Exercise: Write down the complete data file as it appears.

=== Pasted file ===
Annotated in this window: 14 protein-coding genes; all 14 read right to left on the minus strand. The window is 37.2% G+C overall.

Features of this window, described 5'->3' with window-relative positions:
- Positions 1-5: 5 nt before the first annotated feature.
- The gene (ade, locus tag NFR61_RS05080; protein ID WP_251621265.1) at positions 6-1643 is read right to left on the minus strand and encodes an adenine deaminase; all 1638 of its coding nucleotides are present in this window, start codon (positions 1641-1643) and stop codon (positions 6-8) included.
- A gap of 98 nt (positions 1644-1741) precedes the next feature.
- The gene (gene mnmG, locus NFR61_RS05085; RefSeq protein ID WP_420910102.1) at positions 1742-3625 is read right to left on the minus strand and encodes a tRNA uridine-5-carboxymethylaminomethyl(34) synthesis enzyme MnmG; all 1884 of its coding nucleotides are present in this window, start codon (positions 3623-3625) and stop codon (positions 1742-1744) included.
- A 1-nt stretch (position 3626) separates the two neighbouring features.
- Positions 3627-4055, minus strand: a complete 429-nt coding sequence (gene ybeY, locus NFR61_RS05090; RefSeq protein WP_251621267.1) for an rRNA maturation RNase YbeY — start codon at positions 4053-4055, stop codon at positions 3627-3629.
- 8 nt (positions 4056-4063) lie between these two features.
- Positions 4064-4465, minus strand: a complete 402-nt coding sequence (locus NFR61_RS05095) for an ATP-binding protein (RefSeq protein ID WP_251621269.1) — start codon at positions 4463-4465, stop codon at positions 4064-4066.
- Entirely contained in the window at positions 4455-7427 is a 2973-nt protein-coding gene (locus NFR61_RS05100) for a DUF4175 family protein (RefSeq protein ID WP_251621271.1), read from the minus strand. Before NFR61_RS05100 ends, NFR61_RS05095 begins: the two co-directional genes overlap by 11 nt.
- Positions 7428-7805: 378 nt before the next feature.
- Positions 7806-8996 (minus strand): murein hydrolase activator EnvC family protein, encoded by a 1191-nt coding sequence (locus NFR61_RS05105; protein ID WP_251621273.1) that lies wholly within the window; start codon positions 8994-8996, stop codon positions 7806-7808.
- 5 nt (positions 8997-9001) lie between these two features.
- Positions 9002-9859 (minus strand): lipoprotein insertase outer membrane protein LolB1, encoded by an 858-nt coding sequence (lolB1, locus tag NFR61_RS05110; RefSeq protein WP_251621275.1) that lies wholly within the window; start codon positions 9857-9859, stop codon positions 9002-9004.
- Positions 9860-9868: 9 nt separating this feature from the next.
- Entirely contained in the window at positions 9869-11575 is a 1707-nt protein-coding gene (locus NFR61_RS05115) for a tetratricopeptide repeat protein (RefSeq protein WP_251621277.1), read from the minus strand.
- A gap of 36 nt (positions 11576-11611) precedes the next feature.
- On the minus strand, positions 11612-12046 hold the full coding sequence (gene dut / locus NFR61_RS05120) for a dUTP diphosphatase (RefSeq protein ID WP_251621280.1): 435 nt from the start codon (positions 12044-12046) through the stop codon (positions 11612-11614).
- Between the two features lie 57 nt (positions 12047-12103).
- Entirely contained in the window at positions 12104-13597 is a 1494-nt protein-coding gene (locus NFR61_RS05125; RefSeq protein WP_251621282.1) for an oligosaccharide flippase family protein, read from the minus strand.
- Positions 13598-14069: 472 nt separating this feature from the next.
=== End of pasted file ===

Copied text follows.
Annotated in this window: 14 protein-coding genes; all 14 read right to left on the minus strand. The window is 37.2% G+C overall.

Features of this window, described 5'->3' with window-relative positions:
- Positions 1-5: 5 nt before the first annotated feature.
- The gene (ade, locus tag NFR61_RS05080; protein ID WP_251621265.1) at positions 6-1643 is read right to left on the minus strand and encodes an adenine deaminase; all 1638 of its coding nucleotides are present in this window, start codon (positions 1641-1643) and stop codon (positions 6-8) included.
- A gap of 98 nt (positions 1644-1741) precedes the next feature.
- The gene (gene mnmG, locus NFR61_RS05085; RefSeq protein ID WP_420910102.1) at positions 1742-3625 is read right to left on the minus strand and encodes a tRNA uridine-5-carboxymethylaminomethyl(34) synthesis enzyme MnmG; all 1884 of its coding nucleotides are present in this window, start codon (positions 3623-3625) and stop codon (positions 1742-1744) included.
- A 1-nt stretch (position 3626) separates the two neighbouring features.
- Positions 3627-4055, minus strand: a complete 429-nt coding sequence (gene ybeY, locus NFR61_RS05090; RefSeq protein WP_251621267.1) for an rRNA maturation RNase YbeY — start codon at positions 4053-4055, stop codon at positions 3627-3629.
- 8 nt (positions 4056-4063) lie between these two features.
- Positions 4064-4465, minus strand: a complete 402-nt coding sequence (locus NFR61_RS05095) for an ATP-binding protein (RefSeq protein ID WP_251621269.1) — start codon at positions 4463-4465, stop codon at positions 4064-4066.
- Entirely contained in the window at positions 4455-7427 is a 2973-nt protein-coding gene (locus NFR61_RS05100) for a DUF4175 family protein (RefSeq protein ID WP_251621271.1), read from the minus strand. Before NFR61_RS05100 ends, NFR61_RS05095 begins: the two co-directional genes overlap by 11 nt.
- Positions 7428-7805: 378 nt before the next feature.
- Positions 7806-8996 (minus strand): murein hydrolase activator EnvC family protein, encoded by a 1191-nt coding sequence (locus NFR61_RS05105; protein ID WP_251621273.1) that lies wholly within the window; start codon positions 8994-8996, stop codon positions 7806-7808.
- 5 nt (positions 8997-9001) lie between these two features.
- Positions 9002-9859 (minus strand): lipoprotein insertase outer membrane protein LolB1, encoded by an 858-nt coding sequence (lolB1, locus tag NFR61_RS05110; RefSeq protein WP_251621275.1) that lies wholly within the window; start codon positions 9857-9859, stop codon positions 9002-9004.
- Positions 9860-9868: 9 nt separating this feature from the next.
- Entirely contained in the window at positions 9869-11575 is a 1707-nt protein-coding gene (locus NFR61_RS05115) for a tetratricopeptide repeat protein (RefSeq protein WP_251621277.1), read from the minus strand.
- A gap of 36 nt (positions 11576-11611) precedes the next feature.
- On the minus strand, positions 11612-12046 hold the full coding sequence (gene dut / locus NFR61_RS05120) for a dUTP diphosphatase (RefSeq protein ID WP_251621280.1): 435 nt from the start codon (positions 12044-12046) through the stop codon (positions 11612-11614).
- Between the two features lie 57 nt (positions 12047-12103).
- Entirely contained in the window at positions 12104-13597 is a 1494-nt protein-coding gene (locus NFR61_RS05125; RefSeq protein WP_251621282.1) for an oligosaccharide flippase family protein, read from the minus strand.
- Positions 13598-14069: 472 nt separating this feature from the next.